The official from Pakistan will not be the last arbiter in receipt of such a hostile response from a man who perceives every rejection as a personal affront. Though the home crowd howled at the displeasure of the spin showman, and mocked Warne in his misery on his final visit here, it was but brief respite for them on a day when England's pretensions of living with Australia were placed in harrowing perspective. All but the terminally partisan would have acknowledged that it was this remarkable cricketer who ultimately turned this from a contest which appeared still to offer England comfort to one which by close of play was slipping inexorably from their ineffectual grasp.
At the conclusion of a week in which rather too much information on the Warne's alleged sexual proclivities had been forthcoming from under the tabloid microscope it was his forensic examination of his opponents' shortcomings that preoccupied us here yesterday. Not only did he garner the wickets of Marcus Trescothick, Ian Bell and Andrew Flintoff, but he demonstrated his qualities as a catalyst for England's almost certain downfall later today.
He may be a changed man in many ways from the character who, with his first ball of the 1993 series, left a fine player of spin, Mike Gatting, a bemused man. Then, Warne's delivery from outside leg nicking the top of the batsman's off stump. Here, his three wickets for 10 runs in 32 balls resulted from maintaining a relatively straight line. Like his team-mate Glenn McGrath in Australia's first innings, he will have relished answering those who had questioned his ability to confound top batsmen at the advanced age of 35.
"I had a pretty good rhythm," Warne said with typical insouciance. "But we bowled well in partnerships. I know they got off to a good start but the quicks [Brett Lee and Glenn McGrath] bowled in good areas - you have to give credit to England."
Before tea, England's openers, Trescothick and Strauss, had withstood the Australian attack resourcefully enough to convince spectators that a home victory may still just be a plausible option. After it, Michael Vaughan's men appeared in a catatonic state as a result of the Australian spinner's arrival. The mere presence of Warne appeared to stimulate his own team and perturb not just that opening England pair but those who followed as well. Even rejected appeals are apt to place doubts in the opposition psyche.
It had been the ball immediately before tea which had been the particular cause of Warne's ire, although several were the subject of his impassioned inquiries throughout his lengthy spell - and in fairness to the Hampshire-based bowler, that particular delivery could not have been more accurately locked on to the centre of Marcus Trescothick's middle stump when it struck his pad had one of those 2012 Olympic archers, due to play here, struck a bull's-eye. Dar, who, it must be stressed, had been previously proved correct by television over a number of borderline decision, was unmoved.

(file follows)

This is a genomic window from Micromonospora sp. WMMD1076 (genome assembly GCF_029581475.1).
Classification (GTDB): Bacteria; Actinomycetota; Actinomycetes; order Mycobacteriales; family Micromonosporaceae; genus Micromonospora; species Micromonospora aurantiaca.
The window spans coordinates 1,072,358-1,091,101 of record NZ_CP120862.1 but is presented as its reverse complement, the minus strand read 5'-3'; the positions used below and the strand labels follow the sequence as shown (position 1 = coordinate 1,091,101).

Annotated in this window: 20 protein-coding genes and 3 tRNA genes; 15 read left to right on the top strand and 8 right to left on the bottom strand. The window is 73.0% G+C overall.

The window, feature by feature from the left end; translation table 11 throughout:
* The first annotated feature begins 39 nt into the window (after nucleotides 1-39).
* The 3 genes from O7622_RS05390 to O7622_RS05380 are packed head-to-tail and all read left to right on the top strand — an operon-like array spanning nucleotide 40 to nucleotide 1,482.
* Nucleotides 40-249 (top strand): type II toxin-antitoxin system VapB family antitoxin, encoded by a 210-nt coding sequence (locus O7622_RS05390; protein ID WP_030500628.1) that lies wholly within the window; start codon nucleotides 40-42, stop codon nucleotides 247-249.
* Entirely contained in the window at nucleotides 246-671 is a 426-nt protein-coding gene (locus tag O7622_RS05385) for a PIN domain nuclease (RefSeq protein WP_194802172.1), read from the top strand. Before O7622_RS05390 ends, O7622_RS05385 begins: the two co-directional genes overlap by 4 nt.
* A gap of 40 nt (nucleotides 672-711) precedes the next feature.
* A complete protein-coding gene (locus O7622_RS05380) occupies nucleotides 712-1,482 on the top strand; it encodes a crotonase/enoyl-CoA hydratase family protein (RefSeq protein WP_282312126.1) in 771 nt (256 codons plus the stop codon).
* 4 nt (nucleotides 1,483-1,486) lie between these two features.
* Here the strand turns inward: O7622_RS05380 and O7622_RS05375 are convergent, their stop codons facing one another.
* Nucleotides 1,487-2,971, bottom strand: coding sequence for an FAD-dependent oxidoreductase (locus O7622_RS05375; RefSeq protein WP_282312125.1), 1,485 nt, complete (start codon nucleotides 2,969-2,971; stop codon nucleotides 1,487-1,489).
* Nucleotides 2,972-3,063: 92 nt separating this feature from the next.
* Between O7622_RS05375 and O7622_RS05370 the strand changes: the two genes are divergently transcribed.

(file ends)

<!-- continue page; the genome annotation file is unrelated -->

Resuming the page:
"I thought I had a couple of pretty close shouts," ruefully reflected the world's finest spinner who finally forced his nemesis's digit to raise when he inveigled Trescothick into yielding a catch to Matthew Hayden at first slip. "That's one way of putting it." Fortunately, there could be no dispute regarding the subsequent removal of Ian Bell, dismissed lbw when he padded up to a Warne delivery; nor that of Flintoff, caught off his bowling by the wicketkeeper Adam Gilchrist. That brought to the wicket Kevin Pietersen, who renewed acquaintance with his friend and Hampshire team-mate by cutting the second ball from him for four before proceeding to amass an undefeated 42.
If only the England élite was capable of producing performances comparable with Pietersen, who had attempted to strike a pose of defiance when he declared on the eve of yesterday's third day that "we are in a good position to go on, win this game, and change history." As exhortations go, that may not be quite in the category of David Steel's appeal to the Liberals, "Go home and prepare for Government", but in its own way the appeal had just about the same likelihood of success.
Australia ensured that the pavilion luncheon yesterday was taken with a subdued air that contrasted hugely with Thursday's euphoria, thanks to Simon Katich who, in tandem with the tail-end charlies, Jason Gillespie and Glenn McGrath, prolonged England's distress.
It was a situation that would have appealed to one distinguished visitor. Around lunch-time, there was an appearance of a chipper Australian Prime Minister, John Howard. When last observed attending a significant Anglo-Australian sporting event in Sydney, he had been not entirely gracious in his presentation of medals to the rugby World Cup victors. Here, he could afford to be geniality itself. With England's expectations diminishing by the second, you sensed there was no likelihood of an appearance by his English counterpart.Reuse content